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Collaboration for Medical Sterilization Innovation Equipment

Over the course of her career in infection prevention control within hospital settings, Professor Dr. Akeau Unahalekhaka found many re-occurring issues with the sterilization of respiratory care equipment, which is important equipment for critical care patients.

Generally, hospitals were using the expensive low temperature Ethaline Oxide gas (ETO) process to sterilize equipment. Based on a literature review, Prof. Dr. Akeau found that pasteurization was a viable alternative process at greatly reduced cost.

Sourcing and importing foreign-made pasteurization sterilization equipment was extremely costly, especially for rural and remote hospitals, so Prof. Dr. Akeau set out to develop appropriate, locally-made device that would innovatively combine the pasteurization equipment with a sterile drying cabinet into one piece of equipment.

Development of this equipment was a collaborative process that involved the Chiang Mai University Science and Technology Park (STeP), an organization tasked with fostering collaboration between private, academic, and government sectors, as well as the Faculty of Associated Medical Sciences and the University of North Carolina School of Medicine. STeP put Prof. Dr.  Akeau in touch with Assoc. Prof. Dr. Sate Sampattagulwith and other engineers from  the Faculty of Engineering and together they designed a pasteurization and drying cabinet all-in-one solution for Thai and regional hospitals. Prof. Dr. Akeau conducted pilot testing of the equipment in Nan Hospital.

The UNC School of Medicine through Prof. Dr. William Rutala, Professor donated testing instrumentation while the Faculty of Associated Medical Science provided culture testing. The pasteurization machine was a resounding success with results confirming high-level sterilization of the respiratory  care equipment. However, the drying cabinet requires re-design as it was failing to dry the respiratory care equipment  to acceptable levels.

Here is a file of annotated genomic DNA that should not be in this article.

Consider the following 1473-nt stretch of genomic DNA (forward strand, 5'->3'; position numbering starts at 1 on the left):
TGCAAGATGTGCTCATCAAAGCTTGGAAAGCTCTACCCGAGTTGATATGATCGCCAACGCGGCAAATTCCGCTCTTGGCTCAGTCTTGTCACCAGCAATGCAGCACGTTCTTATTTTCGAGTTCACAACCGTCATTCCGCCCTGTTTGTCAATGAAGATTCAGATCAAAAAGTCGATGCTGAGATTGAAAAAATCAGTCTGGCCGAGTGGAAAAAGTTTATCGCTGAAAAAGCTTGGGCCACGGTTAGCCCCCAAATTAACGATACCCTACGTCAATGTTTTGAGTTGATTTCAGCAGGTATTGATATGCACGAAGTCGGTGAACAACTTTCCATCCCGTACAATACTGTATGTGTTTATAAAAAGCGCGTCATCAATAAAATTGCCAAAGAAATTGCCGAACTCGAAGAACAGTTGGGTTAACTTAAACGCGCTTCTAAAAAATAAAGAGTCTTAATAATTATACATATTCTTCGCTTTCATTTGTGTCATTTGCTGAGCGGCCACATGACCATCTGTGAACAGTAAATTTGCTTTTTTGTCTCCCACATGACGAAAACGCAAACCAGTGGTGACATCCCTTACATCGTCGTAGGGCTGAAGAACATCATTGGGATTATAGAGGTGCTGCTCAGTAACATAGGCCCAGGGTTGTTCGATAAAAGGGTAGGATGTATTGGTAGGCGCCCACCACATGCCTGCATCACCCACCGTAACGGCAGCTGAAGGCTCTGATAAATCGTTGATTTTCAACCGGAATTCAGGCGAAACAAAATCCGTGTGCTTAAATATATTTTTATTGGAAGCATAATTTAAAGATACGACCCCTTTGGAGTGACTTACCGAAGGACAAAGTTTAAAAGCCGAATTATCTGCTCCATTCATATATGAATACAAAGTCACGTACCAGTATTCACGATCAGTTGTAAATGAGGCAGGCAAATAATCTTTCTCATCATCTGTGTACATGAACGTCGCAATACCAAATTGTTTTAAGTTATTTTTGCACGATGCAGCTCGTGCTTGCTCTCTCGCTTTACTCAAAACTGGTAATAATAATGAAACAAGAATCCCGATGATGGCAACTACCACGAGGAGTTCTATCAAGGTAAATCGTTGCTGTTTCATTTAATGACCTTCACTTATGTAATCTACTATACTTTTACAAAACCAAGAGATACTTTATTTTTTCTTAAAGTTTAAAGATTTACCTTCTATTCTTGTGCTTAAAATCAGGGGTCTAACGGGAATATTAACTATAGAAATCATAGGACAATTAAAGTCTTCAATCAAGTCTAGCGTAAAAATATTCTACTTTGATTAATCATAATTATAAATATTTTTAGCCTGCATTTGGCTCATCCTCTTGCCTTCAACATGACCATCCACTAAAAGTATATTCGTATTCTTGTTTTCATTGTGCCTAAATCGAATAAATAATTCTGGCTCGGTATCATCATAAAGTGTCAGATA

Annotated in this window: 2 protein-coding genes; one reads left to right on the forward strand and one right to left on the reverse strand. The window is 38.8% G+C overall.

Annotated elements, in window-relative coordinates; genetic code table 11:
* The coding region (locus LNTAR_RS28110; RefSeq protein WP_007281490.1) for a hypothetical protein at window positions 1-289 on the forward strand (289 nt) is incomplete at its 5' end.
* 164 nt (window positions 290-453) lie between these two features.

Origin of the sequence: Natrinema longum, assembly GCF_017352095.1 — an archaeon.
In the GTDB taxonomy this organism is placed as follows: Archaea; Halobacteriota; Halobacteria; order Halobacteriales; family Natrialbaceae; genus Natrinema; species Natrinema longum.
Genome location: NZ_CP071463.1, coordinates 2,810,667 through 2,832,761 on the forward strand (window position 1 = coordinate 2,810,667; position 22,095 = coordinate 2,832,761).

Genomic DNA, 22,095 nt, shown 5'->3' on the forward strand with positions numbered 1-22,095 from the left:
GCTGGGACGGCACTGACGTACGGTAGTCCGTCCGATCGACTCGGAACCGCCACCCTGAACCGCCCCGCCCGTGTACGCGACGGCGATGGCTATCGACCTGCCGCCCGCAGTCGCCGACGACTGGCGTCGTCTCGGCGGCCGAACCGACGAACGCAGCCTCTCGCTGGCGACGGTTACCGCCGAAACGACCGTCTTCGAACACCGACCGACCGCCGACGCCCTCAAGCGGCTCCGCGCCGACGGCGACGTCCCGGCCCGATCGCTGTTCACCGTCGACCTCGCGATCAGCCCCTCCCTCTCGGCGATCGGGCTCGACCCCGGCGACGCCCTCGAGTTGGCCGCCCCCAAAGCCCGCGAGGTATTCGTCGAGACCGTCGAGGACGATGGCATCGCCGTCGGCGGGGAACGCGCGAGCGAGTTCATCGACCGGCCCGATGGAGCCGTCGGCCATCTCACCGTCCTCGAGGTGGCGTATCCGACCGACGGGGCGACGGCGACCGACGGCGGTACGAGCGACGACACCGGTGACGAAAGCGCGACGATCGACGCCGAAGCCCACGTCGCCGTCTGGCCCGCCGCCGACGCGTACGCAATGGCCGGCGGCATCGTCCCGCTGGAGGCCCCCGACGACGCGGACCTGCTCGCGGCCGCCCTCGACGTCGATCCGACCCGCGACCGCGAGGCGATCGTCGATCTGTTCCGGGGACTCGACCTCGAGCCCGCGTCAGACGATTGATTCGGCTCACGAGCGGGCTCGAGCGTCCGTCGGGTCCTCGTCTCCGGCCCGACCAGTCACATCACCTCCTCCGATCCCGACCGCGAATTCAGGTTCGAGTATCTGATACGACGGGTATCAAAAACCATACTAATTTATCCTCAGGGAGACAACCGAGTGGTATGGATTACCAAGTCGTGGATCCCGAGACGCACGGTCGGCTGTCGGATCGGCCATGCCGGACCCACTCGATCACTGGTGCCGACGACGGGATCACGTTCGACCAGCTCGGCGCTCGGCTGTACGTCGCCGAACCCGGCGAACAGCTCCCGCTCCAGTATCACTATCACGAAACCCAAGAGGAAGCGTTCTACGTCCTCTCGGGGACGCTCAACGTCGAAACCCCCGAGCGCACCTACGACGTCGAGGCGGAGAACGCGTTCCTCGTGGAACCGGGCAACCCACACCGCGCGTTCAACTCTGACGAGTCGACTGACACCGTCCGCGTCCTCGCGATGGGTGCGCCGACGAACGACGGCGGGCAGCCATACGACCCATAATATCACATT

The group will continue development on their prototype and will actively look for further investment to complete the design. With support from STeP and the National Innovation Agency (NIA), Prof. Dr.  Akeau recently attended the NSTDA Investor’s Day 2019 in Bangkok where she presented the project the project to an audience of potential investors.

Once the design is completed and the equipment is meeting all standards for sterilization and drying, Prof. Dr. Akeau  plans to  work with the Ministry of Public Health to supply this product to the over 700 hospitals in Thailand that cannot afford more expensive equipment alternatives. Prof. Dr. Akeau has noted that Thailand’s hospital system lacks the financial means to purchase high-tech sterilization equipment used in wealthier countries. The development of locally designed and manufactured hospital equipment for Thai and other regional neighbors would offer a huge advancement in the ability of hospitals to maintain sterile environments and to prevent the transmission of diseases in hospital settings.

Prof. Dr. Akeau is also pairing her development of sterilization

solutions for hospitals with the culmination of her 30-years of work in this field via the creation of the “3 Day Training Package.”  In this package,  she consults with and trains hospital staff in the motivation and problem solving methodologies for process improvements and change management from within hospitals. This is done in order to support sterilization and disease prevention from within hospital settings.


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